Much has been said and written about the U.S. Declaration of Independence, drafted by Thomas Jefferson and signed by Congress in 1776. The document was the fruit of many days of difficult discussions between the representatives of the original colonies, the thirteen States.
Every time I read it, I'm struck by the powerful sentiment so artfully expressed by Jefferson in the second paragraph. Much of the original draft was modified by the founding representatives who participated in those early sessions of Congress. But this paragraph, we're told, is all Jefferson. The words somehow reach down and reflect something within the human spirit that seems to resonate still:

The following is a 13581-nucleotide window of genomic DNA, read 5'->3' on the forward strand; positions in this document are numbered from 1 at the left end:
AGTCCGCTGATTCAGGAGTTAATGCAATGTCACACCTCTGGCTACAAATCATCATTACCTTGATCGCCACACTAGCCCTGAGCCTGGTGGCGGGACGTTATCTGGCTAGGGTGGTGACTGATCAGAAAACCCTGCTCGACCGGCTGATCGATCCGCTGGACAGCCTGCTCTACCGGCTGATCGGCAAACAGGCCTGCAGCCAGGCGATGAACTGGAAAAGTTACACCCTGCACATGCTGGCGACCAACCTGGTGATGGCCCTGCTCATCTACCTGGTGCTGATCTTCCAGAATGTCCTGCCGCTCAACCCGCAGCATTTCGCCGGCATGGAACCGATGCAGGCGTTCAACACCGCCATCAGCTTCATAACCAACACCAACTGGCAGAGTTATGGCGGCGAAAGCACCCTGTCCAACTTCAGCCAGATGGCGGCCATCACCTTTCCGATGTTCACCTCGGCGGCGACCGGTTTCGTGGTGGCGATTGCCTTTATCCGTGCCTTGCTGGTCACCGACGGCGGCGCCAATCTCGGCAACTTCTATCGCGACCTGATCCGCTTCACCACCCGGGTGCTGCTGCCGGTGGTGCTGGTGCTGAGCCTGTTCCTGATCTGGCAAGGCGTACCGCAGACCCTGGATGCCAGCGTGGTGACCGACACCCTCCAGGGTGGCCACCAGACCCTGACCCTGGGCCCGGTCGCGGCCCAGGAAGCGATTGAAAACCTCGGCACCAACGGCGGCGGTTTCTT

"...We hold these truths to be self-evident, that all men are created equal, that they are endowed by their Creator with certain unalienable rights, that among these are life, liberty and the pursuit of happiness. That to secure these rights, governments are instituted among men, deriving their just powers from the consent of the governed."
I never tire of seeing these words and reflecting on how powerful they are, how much they've guided western democratic ideals, and - sadly - how sometimes we've drifted from them.
The full text of the Declaration of Independence can be read here.
More on the thoughts and writings of Thomas Jefferson here.